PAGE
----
That’s true of Deer Shed, adds Jones, who says he’s “not prepared to play that game with headliners anymore”. Topping the family friendly festival’s line-up for its tenth year are Ezra Furman, Anna Calvi and Australian indie-rockers Rolling Blackouts Coastal Fever, with money that would have gone on booking a single huge musical headliner instead invested in hospitality, facilities and comedians such as Reginald D. Hunter, Milton Jones and Nina Conti.

Outside the big corporate events, the UK festivals that succeed in future – even in slow years – are the focused, niche events with a strong identity and loyal fanbase, suggests one industry insider.

“Look at 5,000-or-so-capacity festivals like [experimental rock event] ArcTanGent or [Herefordshire music and arts festival] Nozstock,” they say. “Nozstock in particular is doing really well now. I think the penny has dropped that it’s not all about the headliners, and if you go to these kind of events you feel valued and you’re going to have a unique experience.”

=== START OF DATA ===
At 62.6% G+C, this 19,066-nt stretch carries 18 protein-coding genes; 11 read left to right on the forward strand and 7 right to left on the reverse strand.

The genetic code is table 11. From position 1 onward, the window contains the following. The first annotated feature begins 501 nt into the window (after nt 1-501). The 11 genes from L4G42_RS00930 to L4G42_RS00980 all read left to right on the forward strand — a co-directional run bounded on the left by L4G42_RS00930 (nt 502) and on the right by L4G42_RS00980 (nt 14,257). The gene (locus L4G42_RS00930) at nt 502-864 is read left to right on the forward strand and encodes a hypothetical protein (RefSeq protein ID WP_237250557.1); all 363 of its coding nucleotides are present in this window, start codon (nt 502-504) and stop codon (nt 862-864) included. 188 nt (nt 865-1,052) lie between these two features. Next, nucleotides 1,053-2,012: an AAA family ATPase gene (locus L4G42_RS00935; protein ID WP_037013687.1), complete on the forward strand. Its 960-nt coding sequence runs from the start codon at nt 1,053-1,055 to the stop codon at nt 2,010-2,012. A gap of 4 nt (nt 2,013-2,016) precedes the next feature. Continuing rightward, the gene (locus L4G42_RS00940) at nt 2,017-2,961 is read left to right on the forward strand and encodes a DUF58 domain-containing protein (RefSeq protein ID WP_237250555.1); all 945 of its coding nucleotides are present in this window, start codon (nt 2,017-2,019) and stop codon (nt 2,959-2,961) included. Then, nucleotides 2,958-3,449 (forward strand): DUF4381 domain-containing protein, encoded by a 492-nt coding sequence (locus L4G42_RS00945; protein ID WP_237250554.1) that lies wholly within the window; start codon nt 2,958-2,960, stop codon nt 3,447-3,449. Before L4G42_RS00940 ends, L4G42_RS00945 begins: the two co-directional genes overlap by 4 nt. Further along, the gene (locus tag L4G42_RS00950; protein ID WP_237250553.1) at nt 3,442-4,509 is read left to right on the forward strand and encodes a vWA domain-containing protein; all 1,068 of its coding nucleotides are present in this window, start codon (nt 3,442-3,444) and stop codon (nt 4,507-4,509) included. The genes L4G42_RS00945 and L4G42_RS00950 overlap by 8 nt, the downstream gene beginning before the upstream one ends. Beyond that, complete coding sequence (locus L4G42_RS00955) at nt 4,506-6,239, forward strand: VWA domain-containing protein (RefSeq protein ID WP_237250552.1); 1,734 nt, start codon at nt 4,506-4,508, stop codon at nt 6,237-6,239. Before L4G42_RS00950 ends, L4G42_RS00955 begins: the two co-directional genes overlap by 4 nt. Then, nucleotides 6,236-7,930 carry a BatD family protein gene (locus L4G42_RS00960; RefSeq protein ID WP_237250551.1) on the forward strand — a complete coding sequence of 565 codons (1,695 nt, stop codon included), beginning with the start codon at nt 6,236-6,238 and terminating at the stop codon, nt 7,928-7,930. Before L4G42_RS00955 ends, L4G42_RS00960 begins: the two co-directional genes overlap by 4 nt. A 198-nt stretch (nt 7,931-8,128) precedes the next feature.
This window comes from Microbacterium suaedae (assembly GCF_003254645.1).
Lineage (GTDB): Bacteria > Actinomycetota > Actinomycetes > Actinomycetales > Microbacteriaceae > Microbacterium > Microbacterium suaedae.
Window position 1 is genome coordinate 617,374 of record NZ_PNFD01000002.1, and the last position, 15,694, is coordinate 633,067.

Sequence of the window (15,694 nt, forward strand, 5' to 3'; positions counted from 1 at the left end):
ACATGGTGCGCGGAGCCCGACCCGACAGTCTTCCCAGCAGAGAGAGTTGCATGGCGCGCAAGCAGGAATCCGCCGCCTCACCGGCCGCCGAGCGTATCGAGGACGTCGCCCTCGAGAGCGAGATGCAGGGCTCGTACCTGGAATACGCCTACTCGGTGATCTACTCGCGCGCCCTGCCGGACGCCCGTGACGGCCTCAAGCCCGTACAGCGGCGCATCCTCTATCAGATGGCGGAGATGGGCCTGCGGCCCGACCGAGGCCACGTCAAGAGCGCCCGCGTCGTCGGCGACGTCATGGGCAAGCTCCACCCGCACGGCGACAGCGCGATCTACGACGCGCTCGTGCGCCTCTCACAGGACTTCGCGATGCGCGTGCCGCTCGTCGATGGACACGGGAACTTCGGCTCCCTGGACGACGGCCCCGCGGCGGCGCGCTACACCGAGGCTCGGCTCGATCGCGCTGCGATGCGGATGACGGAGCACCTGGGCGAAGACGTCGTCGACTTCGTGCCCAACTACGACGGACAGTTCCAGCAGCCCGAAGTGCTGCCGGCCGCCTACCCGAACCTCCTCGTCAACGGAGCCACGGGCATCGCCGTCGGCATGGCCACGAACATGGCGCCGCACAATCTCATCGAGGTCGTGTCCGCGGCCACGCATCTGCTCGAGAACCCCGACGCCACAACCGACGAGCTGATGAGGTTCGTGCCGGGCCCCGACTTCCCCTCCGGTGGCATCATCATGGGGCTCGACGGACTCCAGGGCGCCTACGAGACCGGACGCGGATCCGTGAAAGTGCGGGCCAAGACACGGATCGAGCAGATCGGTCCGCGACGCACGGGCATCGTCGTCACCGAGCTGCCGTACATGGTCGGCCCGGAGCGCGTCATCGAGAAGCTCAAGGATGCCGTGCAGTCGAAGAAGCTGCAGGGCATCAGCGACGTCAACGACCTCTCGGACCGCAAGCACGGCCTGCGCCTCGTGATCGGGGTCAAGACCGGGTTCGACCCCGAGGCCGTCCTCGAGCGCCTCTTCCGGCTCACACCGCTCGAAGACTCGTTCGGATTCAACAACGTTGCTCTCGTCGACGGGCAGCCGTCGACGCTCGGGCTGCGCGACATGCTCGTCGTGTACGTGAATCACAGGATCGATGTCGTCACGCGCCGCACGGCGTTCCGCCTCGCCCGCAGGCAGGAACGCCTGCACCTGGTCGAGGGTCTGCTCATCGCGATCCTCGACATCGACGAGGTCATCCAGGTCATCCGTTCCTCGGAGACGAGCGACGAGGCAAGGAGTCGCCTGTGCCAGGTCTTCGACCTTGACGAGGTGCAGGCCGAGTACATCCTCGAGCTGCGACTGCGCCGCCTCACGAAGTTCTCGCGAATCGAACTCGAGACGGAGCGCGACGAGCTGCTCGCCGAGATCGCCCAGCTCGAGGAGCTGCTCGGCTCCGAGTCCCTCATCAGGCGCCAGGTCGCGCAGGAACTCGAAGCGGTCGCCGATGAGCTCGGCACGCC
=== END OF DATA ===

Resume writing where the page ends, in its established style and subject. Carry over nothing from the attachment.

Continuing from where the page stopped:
“It’s mad to spend all your budget on one or two bands, when no act is liked by everyone,” they conclude. “So you’ve got to adapt. Of course, you can have a great festival if you’re prepared to lose a million pounds – but most of us don’t have that luxury.”

 


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After a decade, AIF goes it alone

The Association of Independent Festivals (AIF) will break away from its parent company, the Association of Independent Music (AIM), to operate as a separate company as of April this year.

AIF was set up in 2008 as a division of AIM by Rob da Bank (Bestival), Ben Turner (Graphite Media) and former AIM chief exec Alison Wenham, and has since grown from 12 to 65 member festivals with a collective audience of over 600,000.